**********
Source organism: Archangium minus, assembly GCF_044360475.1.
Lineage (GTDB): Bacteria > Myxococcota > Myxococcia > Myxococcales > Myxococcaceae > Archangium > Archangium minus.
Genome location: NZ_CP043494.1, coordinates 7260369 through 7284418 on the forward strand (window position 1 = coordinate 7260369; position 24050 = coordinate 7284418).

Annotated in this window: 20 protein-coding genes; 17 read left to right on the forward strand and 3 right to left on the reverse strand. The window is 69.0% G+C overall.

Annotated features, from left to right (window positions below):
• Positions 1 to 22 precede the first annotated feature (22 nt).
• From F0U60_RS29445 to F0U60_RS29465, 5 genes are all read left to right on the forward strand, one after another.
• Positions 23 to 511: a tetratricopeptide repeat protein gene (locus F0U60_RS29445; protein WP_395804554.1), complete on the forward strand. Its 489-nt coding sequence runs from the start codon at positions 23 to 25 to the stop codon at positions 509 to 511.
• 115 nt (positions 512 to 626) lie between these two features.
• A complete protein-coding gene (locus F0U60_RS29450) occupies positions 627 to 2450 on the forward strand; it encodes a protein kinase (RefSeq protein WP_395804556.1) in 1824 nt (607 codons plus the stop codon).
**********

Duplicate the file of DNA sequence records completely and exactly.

Source organism: Archangium minus, assembly GCF_044360475.1.
Lineage (GTDB): Bacteria > Myxococcota > Myxococcia > Myxococcales > Myxococcaceae > Archangium > Archangium minus.
Genome location: NZ_CP043494.1, coordinates 7260369 through 7284418 on the forward strand (window position 1 = coordinate 7260369; position 24050 = coordinate 7284418).

Annotated in this window: 20 protein-coding genes; 17 read left to right on the forward strand and 3 right to left on the reverse strand. The window is 69.0% G+C overall.

Annotated features, from left to right (window positions below):
• Positions 1 to 22 precede the first annotated feature (22 nt).
• From F0U60_RS29445 to F0U60_RS29465, 5 genes are all read left to right on the forward strand, one after another.
• Positions 23 to 511: a tetratricopeptide repeat protein gene (locus F0U60_RS29445; protein WP_395804554.1), complete on the forward strand. Its 489-nt coding sequence runs from the start codon at positions 23 to 25 to the stop codon at positions 509 to 511.
• 115 nt (positions 512 to 626) lie between these two features.
• A complete protein-coding gene (locus F0U60_RS29450) occupies positions 627 to 2450 on the forward strand; it encodes a protein kinase (RefSeq protein WP_395804556.1) in 1824 nt (607 codons plus the stop codon).